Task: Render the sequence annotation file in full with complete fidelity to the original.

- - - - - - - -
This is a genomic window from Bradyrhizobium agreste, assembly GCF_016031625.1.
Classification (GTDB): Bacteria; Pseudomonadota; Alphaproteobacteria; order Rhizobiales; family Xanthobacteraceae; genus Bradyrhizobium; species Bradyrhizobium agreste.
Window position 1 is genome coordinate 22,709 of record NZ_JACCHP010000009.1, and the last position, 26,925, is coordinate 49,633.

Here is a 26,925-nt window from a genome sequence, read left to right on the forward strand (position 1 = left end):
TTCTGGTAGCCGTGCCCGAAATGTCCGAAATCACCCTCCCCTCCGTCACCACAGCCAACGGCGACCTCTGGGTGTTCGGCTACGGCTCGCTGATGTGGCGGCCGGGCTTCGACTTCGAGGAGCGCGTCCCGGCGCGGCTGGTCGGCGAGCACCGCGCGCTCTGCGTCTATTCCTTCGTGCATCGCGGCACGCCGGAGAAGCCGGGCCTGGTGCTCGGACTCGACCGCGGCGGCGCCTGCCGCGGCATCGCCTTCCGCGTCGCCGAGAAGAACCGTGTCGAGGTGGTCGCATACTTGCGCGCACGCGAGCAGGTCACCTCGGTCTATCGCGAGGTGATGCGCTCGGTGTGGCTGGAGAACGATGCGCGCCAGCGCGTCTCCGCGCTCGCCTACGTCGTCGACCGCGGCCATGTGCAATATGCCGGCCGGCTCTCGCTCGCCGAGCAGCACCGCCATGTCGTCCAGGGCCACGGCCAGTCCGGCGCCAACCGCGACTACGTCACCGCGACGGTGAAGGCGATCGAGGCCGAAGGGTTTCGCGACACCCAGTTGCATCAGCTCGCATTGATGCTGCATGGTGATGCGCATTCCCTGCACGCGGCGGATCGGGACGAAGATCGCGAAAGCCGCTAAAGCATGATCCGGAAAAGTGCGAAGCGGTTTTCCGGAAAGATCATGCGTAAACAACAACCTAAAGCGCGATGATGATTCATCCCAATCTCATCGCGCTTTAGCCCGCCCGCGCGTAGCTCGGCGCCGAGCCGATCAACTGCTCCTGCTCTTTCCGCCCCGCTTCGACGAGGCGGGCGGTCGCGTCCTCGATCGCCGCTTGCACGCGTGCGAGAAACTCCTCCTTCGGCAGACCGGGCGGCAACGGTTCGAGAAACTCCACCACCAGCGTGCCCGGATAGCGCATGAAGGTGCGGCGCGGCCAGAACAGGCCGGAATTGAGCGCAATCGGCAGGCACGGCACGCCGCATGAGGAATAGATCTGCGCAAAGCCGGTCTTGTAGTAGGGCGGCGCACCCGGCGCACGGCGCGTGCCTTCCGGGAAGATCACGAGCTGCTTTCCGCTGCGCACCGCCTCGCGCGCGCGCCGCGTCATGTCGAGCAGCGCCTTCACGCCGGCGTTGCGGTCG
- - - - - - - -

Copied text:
This is a genomic window from Bradyrhizobium agreste, assembly GCF_016031625.1.
Classification (GTDB): Bacteria; Pseudomonadota; Alphaproteobacteria; order Rhizobiales; family Xanthobacteraceae; genus Bradyrhizobium; species Bradyrhizobium agreste.
Window position 1 is genome coordinate 22,709 of record NZ_JACCHP010000009.1, and the last position, 26,925, is coordinate 49,633.

Here is a 26,925-nt window from a genome sequence, read left to right on the forward strand (position 1 = left end):
TTCTGGTAGCCGTGCCCGAAATGTCCGAAATCACCCTCCCCTCCGTCACCACAGCCAACGGCGACCTCTGGGTGTTCGGCTACGGCTCGCTGATGTGGCGGCCGGGCTTCGACTTCGAGGAGCGCGTCCCGGCGCGGCTGGTCGGCGAGCACCGCGCGCTCTGCGTCTATTCCTTCGTGCATCGCGGCACGCCGGAGAAGCCGGGCCTGGTGCTCGGACTCGACCGCGGCGGCGCCTGCCGCGGCATCGCCTTCCGCGTCGCCGAGAAGAACCGTGTCGAGGTGGTCGCATACTTGCGCGCACGCGAGCAGGTCACCTCGGTCTATCGCGAGGTGATGCGCTCGGTGTGGCTGGAGAACGATGCGCGCCAGCGCGTCTCCGCGCTCGCCTACGTCGTCGACCGCGGCCATGTGCAATATGCCGGCCGGCTCTCGCTCGCCGAGCAGCACCGCCATGTCGTCCAGGGCCACGGCCAGTCCGGCGCCAACCGCGACTACGTCACCGCGACGGTGAAGGCGATCGAGGCCGAAGGGTTTCGCGACACCCAGTTGCATCAGCTCGCATTGATGCTGCATGGTGATGCGCATTCCCTGCACGCGGCGGATCGGGACGAAGATCGCGAAAGCCGCTAAAGCATGATCCGGAAAAGTGCGAAGCGGTTTTCCGGAAAGATCATGCGTAAACAACAACCTAAAGCGCGATGATGATTCATCCCAATCTCATCGCGCTTTAGCCCGCCCGCGCGTAGCTCGGCGCCGAGCCGATCAACTGCTCCTGCTCTTTCCGCCCCGCTTCGACGAGGCGGGCGGTCGCGTCCTCGATCGCCGCTTGCACGCGTGCGAGAAACTCCTCCTTCGGCAGACCGGGCGGCAACGGTTCGAGAAACTCCACCACCAGCGTGCCCGGATAGCGCATGAAGGTGCGGCGCGGCCAGAACAGGCCGGAATTGAGCGCAATCGGCAGGCACGGCACGCCGCATGAGGAATAGATCTGCGCAAAGCCGGTCTTGTAGTAGGGCGGCGCACCCGGCGCACGGCGCGTGCCTTCCGGGAAGATCACGAGCTGCTTTCCGCTGCGCACCGCCTCGCGCGCGCGCCGCGTCATGTCGAGCAGCGCCTTCACGCCGGCGTTGCGGTCG